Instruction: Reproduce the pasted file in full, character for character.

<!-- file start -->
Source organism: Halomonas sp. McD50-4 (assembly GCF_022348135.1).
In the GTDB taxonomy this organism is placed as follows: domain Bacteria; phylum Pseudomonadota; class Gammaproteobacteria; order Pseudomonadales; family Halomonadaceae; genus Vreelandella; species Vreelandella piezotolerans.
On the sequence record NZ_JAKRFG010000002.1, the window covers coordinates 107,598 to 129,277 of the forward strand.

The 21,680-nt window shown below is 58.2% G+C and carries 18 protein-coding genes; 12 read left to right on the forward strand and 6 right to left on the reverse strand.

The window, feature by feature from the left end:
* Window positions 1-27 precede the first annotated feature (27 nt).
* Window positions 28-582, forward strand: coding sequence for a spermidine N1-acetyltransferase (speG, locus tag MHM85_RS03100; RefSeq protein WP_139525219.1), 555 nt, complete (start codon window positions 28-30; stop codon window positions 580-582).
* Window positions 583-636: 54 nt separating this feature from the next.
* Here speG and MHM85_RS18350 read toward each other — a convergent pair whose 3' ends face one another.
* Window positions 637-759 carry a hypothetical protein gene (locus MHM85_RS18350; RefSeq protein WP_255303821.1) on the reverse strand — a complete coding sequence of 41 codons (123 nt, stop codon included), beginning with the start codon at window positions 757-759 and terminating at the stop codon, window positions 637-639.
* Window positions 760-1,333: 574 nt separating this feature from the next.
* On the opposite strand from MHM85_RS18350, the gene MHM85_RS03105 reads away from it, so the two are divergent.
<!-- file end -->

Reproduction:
Source organism: Halomonas sp. McD50-4 (assembly GCF_022348135.1).
In the GTDB taxonomy this organism is placed as follows: domain Bacteria; phylum Pseudomonadota; class Gammaproteobacteria; order Pseudomonadales; family Halomonadaceae; genus Vreelandella; species Vreelandella piezotolerans.
On the sequence record NZ_JAKRFG010000002.1, the window covers coordinates 107,598 to 129,277 of the forward strand.

The 21,680-nt window shown below is 58.2% G+C and carries 18 protein-coding genes; 12 read left to right on the forward strand and 6 right to left on the reverse strand.

The window, feature by feature from the left end:
* Window positions 1-27 precede the first annotated feature (27 nt).
* Window positions 28-582, forward strand: coding sequence for a spermidine N1-acetyltransferase (speG, locus tag MHM85_RS03100; RefSeq protein WP_139525219.1), 555 nt, complete (start codon window positions 28-30; stop codon window positions 580-582).
* Window positions 583-636: 54 nt separating this feature from the next.
* Here speG and MHM85_RS18350 read toward each other — a convergent pair whose 3' ends face one another.
* Window positions 637-759 carry a hypothetical protein gene (locus MHM85_RS18350; RefSeq protein WP_255303821.1) on the reverse strand — a complete coding sequence of 41 codons (123 nt, stop codon included), beginning with the start codon at window positions 757-759 and terminating at the stop codon, window positions 637-639.
* Window positions 760-1,333: 574 nt separating this feature from the next.
* On the opposite strand from MHM85_RS18350, the gene MHM85_RS03105 reads away from it, so the two are divergent.